Thomas was “afoot”; he was standing upon the road as opposed to occupying a vehicle. I am not convinced, however, that the “context” of this case requires the legal conclusion that he was a pedestrian.3

Under § 15-5-30, Ala. Code 1975, “any highway patrolman or state trooper may stop any person abroad in a public place whom he reasonably suspects is committing, has committed or is about to commit a ․ public offense.” This includes stopping a traveling vehicle. Manning v. State, 612 So. 2d 1262, 1264 (Ala. Crim. App. 1992); see also White v. State, 479 So. 2d 1368, 1375 (Ala. Crim. App. 1985) (holding that “a public roadway is a public place within the meaning of § 15-5-30”). Section 32-5A-4, Ala. Code 1975, provides that drivers must obey orders from law-enforcement officers directing or controlling traffic. Drivers may even violate certain Rules of the Road at the direction of law-enforcement officers. § 32-5A-137, Ala. Code 1975. Thomas had the lawful authority to stop the second speeding vehicle; the driver of that vehicle had a duty to comply. In allegedly stepping into the road to effectuate that stop, Thomas was exercising judgment in the enforcement of the criminal laws regarding speeding.

Further, Thomas was not one simply “afoot” while traveling on, near, or across a road. He was not using the road on foot as opposed to using the road while driving a vehicle. He was not merely present upon the road. The context of § 32-5A-215 involves the regulation of vehicles and those on foot in the normal course of traffic interaction. I find it difficult to conclude that this context includes regulating the manner that law-enforcement officers, on foot, enforce traffic laws or otherwise stop persons committing public offenses, the authority for which is specifically provided by law. The legislature, in specifying that the meaning of the term “pedestrian” may change depending on the context, clearly indicated that its definition of the term is not always applicable; the definition provided by § 32-1-1.1 does not always control.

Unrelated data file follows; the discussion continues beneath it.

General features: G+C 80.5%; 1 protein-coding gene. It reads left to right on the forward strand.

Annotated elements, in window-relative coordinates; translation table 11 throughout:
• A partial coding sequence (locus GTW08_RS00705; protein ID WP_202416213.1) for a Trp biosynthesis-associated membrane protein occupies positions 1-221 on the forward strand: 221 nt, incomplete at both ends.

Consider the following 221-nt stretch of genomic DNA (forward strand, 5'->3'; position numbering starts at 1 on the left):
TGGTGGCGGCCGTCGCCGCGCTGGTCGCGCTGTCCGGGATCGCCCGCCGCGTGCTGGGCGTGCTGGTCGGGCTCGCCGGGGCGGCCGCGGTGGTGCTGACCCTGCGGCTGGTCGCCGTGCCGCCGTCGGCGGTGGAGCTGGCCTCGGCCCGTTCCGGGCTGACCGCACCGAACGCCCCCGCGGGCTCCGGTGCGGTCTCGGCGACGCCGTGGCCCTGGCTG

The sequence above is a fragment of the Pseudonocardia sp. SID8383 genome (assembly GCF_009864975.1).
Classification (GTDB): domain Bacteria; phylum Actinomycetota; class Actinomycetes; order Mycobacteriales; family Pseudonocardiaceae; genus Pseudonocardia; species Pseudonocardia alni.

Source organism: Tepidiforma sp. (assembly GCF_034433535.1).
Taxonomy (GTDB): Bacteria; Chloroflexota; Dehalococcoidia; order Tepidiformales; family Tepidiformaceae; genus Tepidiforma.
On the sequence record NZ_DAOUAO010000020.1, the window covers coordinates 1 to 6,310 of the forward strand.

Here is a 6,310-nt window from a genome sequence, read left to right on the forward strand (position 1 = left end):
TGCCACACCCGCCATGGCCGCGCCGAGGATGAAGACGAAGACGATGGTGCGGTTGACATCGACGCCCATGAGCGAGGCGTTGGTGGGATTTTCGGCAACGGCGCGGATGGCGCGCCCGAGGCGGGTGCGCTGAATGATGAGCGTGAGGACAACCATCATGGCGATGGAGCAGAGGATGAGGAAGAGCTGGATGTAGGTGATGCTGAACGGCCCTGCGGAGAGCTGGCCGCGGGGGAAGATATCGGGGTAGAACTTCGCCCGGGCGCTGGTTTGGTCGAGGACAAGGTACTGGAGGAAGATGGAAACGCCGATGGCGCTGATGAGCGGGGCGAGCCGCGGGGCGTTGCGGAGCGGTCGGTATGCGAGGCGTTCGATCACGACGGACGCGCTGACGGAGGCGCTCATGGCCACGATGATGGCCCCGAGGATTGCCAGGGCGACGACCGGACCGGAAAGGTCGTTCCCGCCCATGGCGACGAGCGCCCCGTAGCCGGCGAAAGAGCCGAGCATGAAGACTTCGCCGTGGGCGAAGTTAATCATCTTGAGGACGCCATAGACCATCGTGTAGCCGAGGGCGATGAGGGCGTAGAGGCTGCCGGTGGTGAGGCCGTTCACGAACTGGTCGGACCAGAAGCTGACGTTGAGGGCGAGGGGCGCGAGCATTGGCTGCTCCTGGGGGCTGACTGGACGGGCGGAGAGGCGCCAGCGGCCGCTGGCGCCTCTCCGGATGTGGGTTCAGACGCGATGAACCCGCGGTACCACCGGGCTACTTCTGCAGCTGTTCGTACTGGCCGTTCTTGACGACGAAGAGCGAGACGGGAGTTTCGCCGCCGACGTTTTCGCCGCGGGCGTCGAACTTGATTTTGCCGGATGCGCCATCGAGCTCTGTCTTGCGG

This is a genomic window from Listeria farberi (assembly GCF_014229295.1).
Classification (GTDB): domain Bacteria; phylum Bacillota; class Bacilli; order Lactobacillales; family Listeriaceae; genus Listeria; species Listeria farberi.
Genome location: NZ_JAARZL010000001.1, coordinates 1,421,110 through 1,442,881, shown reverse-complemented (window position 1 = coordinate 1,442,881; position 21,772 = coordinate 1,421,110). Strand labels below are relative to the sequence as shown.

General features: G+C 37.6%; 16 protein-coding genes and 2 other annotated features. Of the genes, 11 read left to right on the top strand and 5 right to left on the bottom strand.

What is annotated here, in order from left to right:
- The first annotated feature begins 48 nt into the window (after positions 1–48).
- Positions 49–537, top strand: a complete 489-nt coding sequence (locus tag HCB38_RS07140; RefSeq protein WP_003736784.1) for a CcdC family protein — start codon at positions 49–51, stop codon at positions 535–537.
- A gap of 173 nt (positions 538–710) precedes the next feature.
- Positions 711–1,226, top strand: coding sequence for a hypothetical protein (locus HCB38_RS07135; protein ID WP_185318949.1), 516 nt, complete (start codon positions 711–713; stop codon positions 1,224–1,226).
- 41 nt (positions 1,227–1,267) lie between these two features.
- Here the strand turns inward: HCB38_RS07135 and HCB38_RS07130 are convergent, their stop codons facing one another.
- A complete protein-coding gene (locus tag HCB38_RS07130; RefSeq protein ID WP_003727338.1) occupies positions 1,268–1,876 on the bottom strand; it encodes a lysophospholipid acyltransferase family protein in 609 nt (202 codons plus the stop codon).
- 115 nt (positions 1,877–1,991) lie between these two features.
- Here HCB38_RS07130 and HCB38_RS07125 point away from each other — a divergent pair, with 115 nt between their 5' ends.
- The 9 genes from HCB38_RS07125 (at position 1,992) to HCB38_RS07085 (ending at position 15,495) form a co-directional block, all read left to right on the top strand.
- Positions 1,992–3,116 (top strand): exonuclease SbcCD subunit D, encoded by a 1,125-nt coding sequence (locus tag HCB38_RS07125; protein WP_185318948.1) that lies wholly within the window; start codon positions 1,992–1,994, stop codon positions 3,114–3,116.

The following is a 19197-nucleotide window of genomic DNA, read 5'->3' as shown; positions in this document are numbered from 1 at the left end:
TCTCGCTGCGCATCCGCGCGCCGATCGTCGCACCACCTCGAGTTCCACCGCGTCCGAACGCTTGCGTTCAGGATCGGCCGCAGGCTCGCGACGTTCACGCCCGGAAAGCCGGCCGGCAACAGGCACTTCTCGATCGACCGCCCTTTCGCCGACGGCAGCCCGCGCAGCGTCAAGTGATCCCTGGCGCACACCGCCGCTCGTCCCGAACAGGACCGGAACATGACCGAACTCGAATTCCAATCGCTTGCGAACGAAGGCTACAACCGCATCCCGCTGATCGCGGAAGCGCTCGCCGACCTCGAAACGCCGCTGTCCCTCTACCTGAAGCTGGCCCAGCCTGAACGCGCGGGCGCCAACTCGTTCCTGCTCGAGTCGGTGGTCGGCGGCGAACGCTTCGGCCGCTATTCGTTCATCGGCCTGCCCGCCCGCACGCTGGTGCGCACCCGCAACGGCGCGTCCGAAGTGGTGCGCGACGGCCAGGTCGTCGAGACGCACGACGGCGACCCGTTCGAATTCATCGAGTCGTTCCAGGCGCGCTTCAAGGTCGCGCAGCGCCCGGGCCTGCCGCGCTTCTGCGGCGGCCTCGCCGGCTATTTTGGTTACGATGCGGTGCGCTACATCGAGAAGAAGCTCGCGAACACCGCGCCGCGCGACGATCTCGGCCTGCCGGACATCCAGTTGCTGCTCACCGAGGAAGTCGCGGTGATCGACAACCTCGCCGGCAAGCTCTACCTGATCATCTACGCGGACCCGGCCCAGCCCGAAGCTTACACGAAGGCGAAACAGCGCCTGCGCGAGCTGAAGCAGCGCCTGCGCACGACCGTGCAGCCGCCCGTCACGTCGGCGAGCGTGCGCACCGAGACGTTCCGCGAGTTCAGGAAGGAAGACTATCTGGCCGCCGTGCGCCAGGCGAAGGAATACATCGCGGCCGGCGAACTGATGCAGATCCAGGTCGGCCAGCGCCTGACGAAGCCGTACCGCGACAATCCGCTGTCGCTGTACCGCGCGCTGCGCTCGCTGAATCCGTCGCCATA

Further, § 32-5A-215(d) provides that pedestrians “shall yield the right-of-way to all vehicles upon the roadway.” “Right-of-way” was defined in former § 32-1-1.1(54), the applicable Code section that existed in 2016, as follows:

“The right of one vehicle or pedestrian to proceed in a lawful manner in preference to another vehicle or pedestrian approaching under such circumstances of direction, speed, and proximity as to give rise to danger of collision unless one grants precedence to the other.”4

The context of this section is governing the safe movement of vehicles verses pedestrians. Again, Thomas was performing a lawful stop of a speeder, which he had the power to do; he “may stop any person abroad in a public [road] whom he reasonably suspects is committing ․ [a] public offense,” § 15-15-30, and the Rules of the Road require drivers to obey his directions. § 32-5A-4. When an officer, on foot, attempts to exercise a lawful stop of a vehicle, it cannot be said that the offending driver nevertheless has the “right-of-way” to proceed in preference to the officer. Drivers who are, as in this case, speeding, or who are, in other situations, driving while intoxicated or fleeing arrest, do not have the right-of-way to proceed in the face of an officer on foot attempting to perform a lawful stop. The context of Thomas's actions shows that the meaning of the terms “pedestrian” and “right-of-way” as defined in § 32-1-1.1 do not apply in this case. Thomas was not violating the Rules of the Road.

The above analysis is not advanced in the petition, and so it cannot form a basis to issue the writ. Ex parte Wilcox Cnty. Bd. of Educ., [Ms. 1200775, June 10, 2022] ___ So. 3d ___, ___ n.9 (Ala. 2022) (refusing to consider an issue not raised in a petition for a writ of mandamus). Although Thomas's motion for a summary judgment and various follow-up filings questioned whether he should be considered a pedestrian, the issue whether the statutory definition of “pedestrian” applied to Thomas in this “context” was not submitted to the trial court. State v. Reynolds, 887 So. 2d 848, 851-52 (Ala. 2004) (holding that this Court will not issue a writ of mandamus based upon a ground that was not asserted to the trial court). I therefore concur to deny the petition. Generally, the denial of a petition for a writ of mandamus is not a binding decision on the merits and does not have res judicata effect; thus, this issue may await further determination in the trial court or on appeal. Ex parte Shelton, 814 So. 2d 251 (Ala. 2001).


1.   The restatement of State-agent immunity in Cranman, a plurality decision, was adopted by a majority of this Court in Ex parte Butts, 775 So. 2d 173 (Ala. 2000), and was later codified at § 36-1-12, Ala. Code 1975.

2.   Section 32-1-1.1 has been amended several times since 2016. “Pedestrian” is now defined in § 32-1-1(43) as “[a]ny individual afoot.”

3.   Thomas stated in his deposition, when questioned, that he was a pedestrian, but it does not appear that he was conceding the legal point in relation to § 32-1-1.1.

4.   Section 32-1-1.1 has been amended several times since 2016. Although the definition of “right-of-way” has not changed, that definition is now located in § 32-1-1.1(56).


Wise, Bryan, Stewart, Mitchell, and Cook, JJ., concur. Shaw, J., concurs in part and dissents in part, with opinion. Parker, C.J., and Sellers and Mendheim, JJ., dissent, without opinions.

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(In re: Jennifer Dell Peach v. Lester Lee Thomas et al.) (2023)

Docket No: SC-2022-0525

Decided: May 26, 2023

Court: Supreme Court of Alabama.